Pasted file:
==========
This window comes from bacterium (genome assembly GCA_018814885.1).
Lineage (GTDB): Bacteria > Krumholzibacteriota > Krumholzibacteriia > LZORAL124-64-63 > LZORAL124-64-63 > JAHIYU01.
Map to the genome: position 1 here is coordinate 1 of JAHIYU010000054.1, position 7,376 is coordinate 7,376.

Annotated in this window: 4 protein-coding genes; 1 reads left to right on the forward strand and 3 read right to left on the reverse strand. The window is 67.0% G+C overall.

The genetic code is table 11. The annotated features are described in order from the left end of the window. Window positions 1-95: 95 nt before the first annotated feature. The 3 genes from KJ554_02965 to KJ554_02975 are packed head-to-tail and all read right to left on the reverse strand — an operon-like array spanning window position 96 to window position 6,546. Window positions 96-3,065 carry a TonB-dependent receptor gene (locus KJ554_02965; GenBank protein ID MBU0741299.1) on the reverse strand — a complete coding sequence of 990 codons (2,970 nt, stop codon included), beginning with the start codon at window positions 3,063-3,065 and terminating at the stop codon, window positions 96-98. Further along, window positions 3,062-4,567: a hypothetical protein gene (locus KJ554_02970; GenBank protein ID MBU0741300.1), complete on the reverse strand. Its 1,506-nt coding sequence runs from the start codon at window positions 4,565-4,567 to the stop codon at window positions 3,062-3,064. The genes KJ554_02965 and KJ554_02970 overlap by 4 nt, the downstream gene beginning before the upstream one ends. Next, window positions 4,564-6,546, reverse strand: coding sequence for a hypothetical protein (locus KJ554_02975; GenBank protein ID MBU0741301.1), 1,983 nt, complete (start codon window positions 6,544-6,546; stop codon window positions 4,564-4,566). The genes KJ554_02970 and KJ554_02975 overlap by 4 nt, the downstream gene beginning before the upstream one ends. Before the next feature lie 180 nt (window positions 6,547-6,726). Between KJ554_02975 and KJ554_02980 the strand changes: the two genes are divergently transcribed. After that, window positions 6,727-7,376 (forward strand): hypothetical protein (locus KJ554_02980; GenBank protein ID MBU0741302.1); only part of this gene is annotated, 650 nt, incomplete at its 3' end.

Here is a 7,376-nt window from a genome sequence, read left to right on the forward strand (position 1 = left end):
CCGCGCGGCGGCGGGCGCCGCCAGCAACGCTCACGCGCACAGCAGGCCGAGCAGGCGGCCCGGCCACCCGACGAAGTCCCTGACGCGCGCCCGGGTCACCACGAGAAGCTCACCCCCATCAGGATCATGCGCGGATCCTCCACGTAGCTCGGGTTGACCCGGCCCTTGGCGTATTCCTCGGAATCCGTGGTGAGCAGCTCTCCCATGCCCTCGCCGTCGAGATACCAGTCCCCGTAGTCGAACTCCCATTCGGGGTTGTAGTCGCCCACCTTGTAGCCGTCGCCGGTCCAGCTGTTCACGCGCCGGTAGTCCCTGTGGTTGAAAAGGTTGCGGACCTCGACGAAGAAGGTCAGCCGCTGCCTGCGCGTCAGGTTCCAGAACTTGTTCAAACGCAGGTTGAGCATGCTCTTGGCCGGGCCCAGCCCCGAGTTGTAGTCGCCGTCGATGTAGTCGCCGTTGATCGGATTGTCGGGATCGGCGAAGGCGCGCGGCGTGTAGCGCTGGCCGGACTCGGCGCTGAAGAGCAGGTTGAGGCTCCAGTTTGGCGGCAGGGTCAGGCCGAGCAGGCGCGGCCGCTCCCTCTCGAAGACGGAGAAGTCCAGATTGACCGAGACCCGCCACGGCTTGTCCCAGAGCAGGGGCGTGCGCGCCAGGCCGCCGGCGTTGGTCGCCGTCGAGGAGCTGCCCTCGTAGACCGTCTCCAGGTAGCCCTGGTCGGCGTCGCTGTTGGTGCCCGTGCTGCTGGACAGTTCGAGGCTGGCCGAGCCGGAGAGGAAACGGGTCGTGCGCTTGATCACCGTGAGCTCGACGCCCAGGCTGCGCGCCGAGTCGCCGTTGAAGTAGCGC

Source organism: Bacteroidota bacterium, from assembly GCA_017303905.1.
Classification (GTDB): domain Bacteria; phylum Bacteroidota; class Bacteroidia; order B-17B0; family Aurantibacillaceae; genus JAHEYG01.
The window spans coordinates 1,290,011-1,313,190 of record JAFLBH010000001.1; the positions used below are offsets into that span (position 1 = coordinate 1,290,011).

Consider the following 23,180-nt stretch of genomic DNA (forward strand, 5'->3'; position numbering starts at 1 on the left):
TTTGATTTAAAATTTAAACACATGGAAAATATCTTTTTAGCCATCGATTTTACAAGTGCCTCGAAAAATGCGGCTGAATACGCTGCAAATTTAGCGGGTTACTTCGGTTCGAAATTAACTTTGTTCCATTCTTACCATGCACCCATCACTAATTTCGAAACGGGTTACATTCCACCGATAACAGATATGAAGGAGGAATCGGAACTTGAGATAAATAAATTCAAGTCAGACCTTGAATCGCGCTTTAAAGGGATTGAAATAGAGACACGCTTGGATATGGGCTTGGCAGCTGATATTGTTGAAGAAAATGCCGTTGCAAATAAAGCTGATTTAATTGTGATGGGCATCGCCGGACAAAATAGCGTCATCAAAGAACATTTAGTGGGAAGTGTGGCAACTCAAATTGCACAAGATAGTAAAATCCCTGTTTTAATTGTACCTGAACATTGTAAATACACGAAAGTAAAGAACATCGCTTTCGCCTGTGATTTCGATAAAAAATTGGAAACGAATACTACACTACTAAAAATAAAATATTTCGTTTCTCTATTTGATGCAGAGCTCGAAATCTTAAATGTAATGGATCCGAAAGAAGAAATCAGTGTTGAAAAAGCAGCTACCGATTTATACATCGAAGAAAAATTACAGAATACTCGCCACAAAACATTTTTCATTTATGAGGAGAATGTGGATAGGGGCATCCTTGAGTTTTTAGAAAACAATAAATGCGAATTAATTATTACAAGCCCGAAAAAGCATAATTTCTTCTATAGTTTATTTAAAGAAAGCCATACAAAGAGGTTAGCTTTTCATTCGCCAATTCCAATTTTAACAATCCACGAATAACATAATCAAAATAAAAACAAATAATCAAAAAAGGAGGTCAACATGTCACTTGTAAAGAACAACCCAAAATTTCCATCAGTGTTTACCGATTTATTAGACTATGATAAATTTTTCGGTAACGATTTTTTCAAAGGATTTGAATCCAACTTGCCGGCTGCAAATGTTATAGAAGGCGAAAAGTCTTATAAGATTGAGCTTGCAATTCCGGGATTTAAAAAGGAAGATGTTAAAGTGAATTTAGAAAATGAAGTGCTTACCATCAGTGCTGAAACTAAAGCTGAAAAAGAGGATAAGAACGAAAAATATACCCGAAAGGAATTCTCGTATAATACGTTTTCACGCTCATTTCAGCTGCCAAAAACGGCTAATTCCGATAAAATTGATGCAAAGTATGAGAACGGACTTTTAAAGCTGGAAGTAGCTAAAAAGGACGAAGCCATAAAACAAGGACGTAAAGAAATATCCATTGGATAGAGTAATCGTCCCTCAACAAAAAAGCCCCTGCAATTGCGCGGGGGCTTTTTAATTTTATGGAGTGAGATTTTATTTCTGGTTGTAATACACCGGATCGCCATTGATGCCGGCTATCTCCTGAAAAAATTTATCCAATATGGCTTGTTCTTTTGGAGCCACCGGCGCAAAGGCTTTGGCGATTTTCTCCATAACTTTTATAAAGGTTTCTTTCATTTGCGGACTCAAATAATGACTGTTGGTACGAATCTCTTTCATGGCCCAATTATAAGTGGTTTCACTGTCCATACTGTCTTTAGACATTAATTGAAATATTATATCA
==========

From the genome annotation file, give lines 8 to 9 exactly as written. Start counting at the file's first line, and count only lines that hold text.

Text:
Source organism: Bacteroidota bacterium, from assembly GCA_017303905.1.
Classification (GTDB): domain Bacteria; phylum Bacteroidota; class Bacteroidia; order B-17B0; family Aurantibacillaceae; genus JAHEYG01.